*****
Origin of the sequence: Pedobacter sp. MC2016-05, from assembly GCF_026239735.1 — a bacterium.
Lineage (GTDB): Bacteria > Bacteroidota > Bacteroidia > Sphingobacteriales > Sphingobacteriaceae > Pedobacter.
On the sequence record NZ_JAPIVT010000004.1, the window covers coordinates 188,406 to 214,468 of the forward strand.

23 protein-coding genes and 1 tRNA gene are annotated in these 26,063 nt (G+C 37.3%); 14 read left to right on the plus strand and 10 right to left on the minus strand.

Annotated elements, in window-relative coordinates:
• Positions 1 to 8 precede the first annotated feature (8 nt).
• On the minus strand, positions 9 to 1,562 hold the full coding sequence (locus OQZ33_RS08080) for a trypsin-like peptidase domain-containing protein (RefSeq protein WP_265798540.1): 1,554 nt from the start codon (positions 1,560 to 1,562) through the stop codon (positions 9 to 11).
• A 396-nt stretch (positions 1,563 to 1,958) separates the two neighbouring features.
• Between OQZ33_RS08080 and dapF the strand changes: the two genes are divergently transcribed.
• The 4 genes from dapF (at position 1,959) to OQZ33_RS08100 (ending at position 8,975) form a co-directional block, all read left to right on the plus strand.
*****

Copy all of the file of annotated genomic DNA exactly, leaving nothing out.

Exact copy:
Origin of the sequence: Pedobacter sp. MC2016-05, from assembly GCF_026239735.1 — a bacterium.
Lineage (GTDB): Bacteria > Bacteroidota > Bacteroidia > Sphingobacteriales > Sphingobacteriaceae > Pedobacter.
On the sequence record NZ_JAPIVT010000004.1, the window covers coordinates 188,406 to 214,468 of the forward strand.

23 protein-coding genes and 1 tRNA gene are annotated in these 26,063 nt (G+C 37.3%); 14 read left to right on the plus strand and 10 right to left on the minus strand.

Annotated elements, in window-relative coordinates:
• Positions 1 to 8 precede the first annotated feature (8 nt).
• On the minus strand, positions 9 to 1,562 hold the full coding sequence (locus OQZ33_RS08080) for a trypsin-like peptidase domain-containing protein (RefSeq protein WP_265798540.1): 1,554 nt from the start codon (positions 1,560 to 1,562) through the stop codon (positions 9 to 11).
• A 396-nt stretch (positions 1,563 to 1,958) separates the two neighbouring features.
• Between OQZ33_RS08080 and dapF the strand changes: the two genes are divergently transcribed.
• The 4 genes from dapF (at position 1,959) to OQZ33_RS08100 (ending at position 8,975) form a co-directional block, all read left to right on the plus strand.